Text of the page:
Verb

see mouth entry 1

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Learn More about mouth

Dictionary Entries near mouth

mousy

mout

moutan

mouth

mouth bet

mouthbreeder

mouthed

Statistics for mouth

Last Updated

5 Dec 2018

Look-up Popularity

Time Traveler for mouth

The first known use of mouth was before the 12th century

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More Definitions for mouth

mouth

noun

English Language Learners Definition of mouth

 (Entry 1 of 2)

: the opening through which food passes into the body : the part of the face that includes the lips and the opening behind them

: an opening in something

: the place where a river enters the ocean

mouth

verb

English Language Learners Definition of mouth (Entry 2 of 2)

: to say or repeat (something) without really meaning it or understanding it

: to form (words) with your lips without speaking

mouth

noun
\ˈmau̇th \
plural mouths\ˈmau̇t͟hz, ˈmau̇ths \

Kids Definition of mouth

 (Entry 1 of 2)

1 : the opening through which food passes into the body and which in humans is surrounded on the outside by the lips and contains the tongue and teeth

2 : an opening that is like a mouth There was a butcher who worked in the mouth of a narrow alley.— Laurence Yep, Dragonwings

3 : the place where a stream enters a larger body of water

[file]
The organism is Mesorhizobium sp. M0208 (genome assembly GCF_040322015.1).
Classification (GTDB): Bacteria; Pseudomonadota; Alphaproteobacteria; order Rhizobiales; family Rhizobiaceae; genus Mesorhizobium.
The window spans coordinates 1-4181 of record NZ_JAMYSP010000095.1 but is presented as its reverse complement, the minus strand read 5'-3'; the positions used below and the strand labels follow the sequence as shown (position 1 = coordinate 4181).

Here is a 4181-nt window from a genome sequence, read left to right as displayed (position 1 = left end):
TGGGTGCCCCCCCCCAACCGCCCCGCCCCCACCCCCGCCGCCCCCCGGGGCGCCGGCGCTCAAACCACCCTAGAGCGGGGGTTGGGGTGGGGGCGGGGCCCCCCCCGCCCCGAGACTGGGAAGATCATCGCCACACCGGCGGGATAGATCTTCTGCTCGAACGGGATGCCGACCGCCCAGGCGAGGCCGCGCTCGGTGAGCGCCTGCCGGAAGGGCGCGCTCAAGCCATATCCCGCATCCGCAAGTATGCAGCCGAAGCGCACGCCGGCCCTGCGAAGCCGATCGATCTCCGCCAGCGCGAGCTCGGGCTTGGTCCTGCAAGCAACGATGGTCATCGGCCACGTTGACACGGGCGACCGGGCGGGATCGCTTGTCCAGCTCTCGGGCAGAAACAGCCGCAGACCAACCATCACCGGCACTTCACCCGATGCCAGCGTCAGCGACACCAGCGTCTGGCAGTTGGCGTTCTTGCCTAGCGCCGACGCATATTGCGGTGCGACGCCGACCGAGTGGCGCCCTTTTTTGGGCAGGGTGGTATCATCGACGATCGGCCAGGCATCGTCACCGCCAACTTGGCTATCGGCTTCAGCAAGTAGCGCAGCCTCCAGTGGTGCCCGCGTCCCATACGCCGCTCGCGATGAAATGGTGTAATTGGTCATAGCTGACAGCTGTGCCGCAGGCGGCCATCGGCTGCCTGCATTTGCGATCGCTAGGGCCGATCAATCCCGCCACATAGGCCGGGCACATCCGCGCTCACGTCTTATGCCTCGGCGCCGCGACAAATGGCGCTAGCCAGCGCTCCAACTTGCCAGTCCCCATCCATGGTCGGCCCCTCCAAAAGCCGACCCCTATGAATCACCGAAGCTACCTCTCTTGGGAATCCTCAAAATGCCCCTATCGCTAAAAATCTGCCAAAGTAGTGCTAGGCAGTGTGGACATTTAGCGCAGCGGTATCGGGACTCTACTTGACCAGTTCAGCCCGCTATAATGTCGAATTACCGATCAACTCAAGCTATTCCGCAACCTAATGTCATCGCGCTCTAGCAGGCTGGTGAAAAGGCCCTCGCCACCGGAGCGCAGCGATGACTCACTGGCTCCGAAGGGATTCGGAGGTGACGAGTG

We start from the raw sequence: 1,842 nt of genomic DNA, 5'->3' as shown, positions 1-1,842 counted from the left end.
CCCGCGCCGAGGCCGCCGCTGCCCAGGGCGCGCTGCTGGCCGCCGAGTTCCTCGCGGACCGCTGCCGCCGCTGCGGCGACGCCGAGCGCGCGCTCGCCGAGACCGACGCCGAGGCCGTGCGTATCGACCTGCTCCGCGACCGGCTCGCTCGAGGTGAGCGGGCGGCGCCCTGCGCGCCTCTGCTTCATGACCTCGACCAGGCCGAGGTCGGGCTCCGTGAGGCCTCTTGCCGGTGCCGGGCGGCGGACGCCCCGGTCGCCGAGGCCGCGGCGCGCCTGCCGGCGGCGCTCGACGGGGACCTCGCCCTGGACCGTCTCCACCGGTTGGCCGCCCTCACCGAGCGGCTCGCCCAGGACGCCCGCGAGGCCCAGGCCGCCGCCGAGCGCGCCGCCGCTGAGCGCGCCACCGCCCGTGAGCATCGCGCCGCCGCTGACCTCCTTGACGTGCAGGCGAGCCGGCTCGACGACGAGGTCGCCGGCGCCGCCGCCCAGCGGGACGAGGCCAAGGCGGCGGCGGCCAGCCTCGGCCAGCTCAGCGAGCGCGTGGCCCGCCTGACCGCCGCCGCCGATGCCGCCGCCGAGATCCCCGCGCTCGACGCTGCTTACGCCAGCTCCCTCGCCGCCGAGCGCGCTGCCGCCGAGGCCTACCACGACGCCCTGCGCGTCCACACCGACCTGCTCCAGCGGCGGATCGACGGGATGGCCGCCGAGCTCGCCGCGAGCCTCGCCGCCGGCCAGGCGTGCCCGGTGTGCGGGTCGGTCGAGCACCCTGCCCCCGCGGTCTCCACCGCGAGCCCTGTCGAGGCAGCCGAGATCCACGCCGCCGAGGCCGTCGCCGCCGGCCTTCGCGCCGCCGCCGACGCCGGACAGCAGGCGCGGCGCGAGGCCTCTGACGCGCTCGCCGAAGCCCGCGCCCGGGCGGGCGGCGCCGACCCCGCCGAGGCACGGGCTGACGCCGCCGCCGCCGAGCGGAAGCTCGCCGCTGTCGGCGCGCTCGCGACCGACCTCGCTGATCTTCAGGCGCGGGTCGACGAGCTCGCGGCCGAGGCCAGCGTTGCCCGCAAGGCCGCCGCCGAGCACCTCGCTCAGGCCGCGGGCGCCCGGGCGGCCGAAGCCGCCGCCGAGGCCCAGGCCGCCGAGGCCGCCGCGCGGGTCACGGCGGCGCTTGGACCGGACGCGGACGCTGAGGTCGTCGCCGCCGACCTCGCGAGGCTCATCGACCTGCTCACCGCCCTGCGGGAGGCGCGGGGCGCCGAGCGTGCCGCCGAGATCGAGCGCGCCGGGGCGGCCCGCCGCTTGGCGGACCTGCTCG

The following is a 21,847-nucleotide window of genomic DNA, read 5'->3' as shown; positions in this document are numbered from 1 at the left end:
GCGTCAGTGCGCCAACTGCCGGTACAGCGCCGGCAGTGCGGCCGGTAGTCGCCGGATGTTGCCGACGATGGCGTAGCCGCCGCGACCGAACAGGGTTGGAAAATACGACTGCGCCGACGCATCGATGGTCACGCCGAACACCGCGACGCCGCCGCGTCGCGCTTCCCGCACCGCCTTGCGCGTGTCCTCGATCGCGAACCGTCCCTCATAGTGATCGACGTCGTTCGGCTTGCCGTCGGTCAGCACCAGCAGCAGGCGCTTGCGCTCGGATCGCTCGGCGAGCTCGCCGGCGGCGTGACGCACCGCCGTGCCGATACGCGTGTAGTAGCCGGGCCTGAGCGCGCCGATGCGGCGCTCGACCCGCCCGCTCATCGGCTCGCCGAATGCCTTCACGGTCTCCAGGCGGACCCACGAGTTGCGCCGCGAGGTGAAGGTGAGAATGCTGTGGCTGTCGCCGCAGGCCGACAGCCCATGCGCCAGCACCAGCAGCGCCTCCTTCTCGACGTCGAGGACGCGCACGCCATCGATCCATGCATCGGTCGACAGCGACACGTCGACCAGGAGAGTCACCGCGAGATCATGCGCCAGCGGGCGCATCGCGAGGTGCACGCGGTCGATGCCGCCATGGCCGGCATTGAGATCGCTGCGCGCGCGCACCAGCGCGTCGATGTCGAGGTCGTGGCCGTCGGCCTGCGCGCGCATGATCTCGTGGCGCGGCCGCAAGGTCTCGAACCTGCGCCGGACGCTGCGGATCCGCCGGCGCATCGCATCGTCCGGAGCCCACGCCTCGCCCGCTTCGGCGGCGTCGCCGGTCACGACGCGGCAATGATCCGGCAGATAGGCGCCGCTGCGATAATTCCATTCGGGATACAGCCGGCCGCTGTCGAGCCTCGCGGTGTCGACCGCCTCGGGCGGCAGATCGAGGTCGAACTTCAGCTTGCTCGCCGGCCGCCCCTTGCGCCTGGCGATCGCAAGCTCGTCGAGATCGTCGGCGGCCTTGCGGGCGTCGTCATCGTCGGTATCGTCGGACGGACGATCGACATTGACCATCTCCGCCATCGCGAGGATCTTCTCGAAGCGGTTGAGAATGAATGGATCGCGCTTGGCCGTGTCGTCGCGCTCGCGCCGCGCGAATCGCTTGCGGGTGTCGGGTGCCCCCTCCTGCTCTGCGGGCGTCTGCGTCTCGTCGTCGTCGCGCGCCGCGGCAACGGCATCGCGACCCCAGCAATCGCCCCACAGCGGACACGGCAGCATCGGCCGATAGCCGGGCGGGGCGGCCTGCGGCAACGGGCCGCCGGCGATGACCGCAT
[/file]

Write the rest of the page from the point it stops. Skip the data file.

mouth

verb
\ˈmau̇t͟h \
mouthed; mouthing

Kids Definition of mouth (Entry 2 of 2)

1 : to form with the lips without speaking The librarian mouthed “quiet.”

2 : to repeat without being sincere or without understanding Salesmen mouthed meaningless slogans.

mouth

noun
\ˈmau̇th \
plural mouths\ˈmau̇t͟hz \

Medical Definition of mouth 

: the natural opening through which food passes into the animal body and which in vertebrates is typically bounded externally by the lips and internally by the pharynx and encloses the tongue, gums, and teeth

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More from Merriam-Webster on mouth

Rhyming Dictionary: Words that rhyme with mouth

Thesaurus: All synonyms and antonyms for mouth

Spanish Central: Translation of mouth

Nglish: Translation of mouth for Spanish Speakers

Britannica English: Translation of mouth for Arabic Speakers

Britannica.com: Encyclopedia article about mouth

Comments on mouth